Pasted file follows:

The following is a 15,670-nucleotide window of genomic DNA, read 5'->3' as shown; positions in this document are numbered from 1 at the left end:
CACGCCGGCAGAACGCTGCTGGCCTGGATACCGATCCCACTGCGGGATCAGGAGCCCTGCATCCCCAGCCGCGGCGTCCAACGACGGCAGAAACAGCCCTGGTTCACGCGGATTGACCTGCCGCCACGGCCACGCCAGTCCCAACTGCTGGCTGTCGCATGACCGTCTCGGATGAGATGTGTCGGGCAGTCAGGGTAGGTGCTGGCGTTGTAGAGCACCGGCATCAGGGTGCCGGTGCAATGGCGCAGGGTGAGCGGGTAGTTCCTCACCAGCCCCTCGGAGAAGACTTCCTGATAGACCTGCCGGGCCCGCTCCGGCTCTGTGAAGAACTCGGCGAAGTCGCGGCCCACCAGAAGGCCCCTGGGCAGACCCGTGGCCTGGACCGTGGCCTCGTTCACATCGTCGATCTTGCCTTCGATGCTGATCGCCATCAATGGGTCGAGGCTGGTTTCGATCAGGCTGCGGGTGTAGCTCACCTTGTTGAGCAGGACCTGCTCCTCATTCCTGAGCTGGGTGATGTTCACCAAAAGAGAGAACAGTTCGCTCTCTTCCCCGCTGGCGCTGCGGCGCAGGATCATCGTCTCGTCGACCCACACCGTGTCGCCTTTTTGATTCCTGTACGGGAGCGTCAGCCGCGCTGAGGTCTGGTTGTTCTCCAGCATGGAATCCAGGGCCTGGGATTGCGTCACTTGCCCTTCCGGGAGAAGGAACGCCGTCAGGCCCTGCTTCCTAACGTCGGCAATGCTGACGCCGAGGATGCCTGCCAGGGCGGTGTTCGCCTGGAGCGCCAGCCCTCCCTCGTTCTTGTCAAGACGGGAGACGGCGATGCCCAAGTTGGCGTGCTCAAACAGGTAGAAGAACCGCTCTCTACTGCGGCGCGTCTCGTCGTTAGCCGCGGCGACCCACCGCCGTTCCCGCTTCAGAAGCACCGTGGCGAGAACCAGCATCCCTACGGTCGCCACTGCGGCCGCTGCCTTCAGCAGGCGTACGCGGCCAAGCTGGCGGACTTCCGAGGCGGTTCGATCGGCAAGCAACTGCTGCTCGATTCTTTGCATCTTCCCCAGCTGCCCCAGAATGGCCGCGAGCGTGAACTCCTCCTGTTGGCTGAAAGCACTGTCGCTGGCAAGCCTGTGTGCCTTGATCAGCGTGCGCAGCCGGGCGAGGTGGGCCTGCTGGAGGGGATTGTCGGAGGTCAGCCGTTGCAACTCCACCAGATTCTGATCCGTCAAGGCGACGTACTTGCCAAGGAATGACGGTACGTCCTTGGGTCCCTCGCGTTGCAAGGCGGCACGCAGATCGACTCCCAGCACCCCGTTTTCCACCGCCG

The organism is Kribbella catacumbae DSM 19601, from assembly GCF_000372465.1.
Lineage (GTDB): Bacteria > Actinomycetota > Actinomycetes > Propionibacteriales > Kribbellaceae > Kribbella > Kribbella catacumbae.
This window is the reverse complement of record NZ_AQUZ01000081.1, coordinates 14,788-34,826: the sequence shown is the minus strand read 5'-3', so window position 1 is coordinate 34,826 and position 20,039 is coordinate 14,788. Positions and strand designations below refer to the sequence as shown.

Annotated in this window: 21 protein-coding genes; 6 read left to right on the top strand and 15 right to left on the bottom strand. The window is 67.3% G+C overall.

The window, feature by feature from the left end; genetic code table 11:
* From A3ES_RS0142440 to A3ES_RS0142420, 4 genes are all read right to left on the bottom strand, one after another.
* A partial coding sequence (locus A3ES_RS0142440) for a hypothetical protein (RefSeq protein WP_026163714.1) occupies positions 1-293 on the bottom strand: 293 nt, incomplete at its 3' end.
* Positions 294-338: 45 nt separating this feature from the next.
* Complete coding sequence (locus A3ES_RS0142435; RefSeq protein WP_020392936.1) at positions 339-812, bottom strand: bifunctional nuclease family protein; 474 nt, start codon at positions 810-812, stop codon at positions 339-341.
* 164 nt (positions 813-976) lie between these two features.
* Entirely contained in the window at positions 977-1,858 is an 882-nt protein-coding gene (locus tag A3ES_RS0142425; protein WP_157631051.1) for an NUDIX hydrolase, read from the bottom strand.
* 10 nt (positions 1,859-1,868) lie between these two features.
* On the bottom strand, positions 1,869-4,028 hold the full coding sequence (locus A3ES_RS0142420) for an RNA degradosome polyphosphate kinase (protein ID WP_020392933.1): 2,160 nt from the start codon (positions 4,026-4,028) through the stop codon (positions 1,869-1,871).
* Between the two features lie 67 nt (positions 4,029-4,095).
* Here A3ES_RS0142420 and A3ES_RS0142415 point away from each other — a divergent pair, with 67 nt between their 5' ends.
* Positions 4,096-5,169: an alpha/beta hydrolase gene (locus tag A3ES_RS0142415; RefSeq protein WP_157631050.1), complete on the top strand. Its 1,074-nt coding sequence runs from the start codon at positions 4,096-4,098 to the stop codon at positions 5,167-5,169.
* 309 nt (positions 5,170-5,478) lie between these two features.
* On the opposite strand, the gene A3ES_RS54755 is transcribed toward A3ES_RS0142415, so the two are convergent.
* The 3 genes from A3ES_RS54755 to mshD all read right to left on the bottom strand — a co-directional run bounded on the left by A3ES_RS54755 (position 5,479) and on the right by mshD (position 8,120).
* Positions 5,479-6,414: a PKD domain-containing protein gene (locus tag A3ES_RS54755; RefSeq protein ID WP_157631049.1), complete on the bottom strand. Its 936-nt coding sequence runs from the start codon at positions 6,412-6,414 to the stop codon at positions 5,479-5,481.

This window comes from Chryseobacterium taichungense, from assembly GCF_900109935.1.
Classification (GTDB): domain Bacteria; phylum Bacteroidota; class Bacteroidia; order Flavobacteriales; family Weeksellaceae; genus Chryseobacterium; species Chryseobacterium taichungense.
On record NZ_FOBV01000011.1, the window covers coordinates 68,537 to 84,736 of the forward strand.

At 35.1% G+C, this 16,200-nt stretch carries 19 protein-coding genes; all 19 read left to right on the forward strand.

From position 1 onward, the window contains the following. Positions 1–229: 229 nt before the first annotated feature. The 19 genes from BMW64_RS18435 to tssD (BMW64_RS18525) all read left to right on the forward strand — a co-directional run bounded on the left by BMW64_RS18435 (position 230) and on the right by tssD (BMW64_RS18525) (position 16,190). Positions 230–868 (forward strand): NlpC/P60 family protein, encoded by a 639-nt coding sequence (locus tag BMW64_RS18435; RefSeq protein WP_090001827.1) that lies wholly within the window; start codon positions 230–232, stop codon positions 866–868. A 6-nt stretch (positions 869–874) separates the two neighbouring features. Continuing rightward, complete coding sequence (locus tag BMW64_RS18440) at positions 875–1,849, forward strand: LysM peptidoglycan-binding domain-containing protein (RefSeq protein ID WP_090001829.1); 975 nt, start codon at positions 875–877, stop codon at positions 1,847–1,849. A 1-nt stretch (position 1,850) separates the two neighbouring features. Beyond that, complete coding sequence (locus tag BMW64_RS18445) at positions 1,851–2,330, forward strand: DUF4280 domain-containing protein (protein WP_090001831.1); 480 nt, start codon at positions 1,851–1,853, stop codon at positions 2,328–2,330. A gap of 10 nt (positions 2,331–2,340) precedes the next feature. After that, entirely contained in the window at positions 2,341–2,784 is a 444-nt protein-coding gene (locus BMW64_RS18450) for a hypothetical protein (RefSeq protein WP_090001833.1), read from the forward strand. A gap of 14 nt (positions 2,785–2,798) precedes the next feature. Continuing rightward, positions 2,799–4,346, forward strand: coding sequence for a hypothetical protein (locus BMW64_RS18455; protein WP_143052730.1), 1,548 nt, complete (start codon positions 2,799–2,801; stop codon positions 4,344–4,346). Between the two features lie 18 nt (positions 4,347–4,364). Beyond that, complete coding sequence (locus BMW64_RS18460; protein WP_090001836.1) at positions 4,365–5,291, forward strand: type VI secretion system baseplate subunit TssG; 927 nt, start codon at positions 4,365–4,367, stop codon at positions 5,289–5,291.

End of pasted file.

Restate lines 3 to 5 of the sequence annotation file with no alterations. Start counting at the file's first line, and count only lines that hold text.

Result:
The organism is Kribbella catacumbae DSM 19601, from assembly GCF_000372465.1.
Lineage (GTDB): Bacteria > Actinomycetota > Actinomycetes > Propionibacteriales > Kribbellaceae > Kribbella > Kribbella catacumbae.
This window is the reverse complement of record NZ_AQUZ01000081.1, coordinates 14,788-34,826: the sequence shown is the minus strand read 5'-3', so window position 1 is coordinate 34,826 and position 20,039 is coordinate 14,788. Positions and strand designations below refer to the sequence as shown.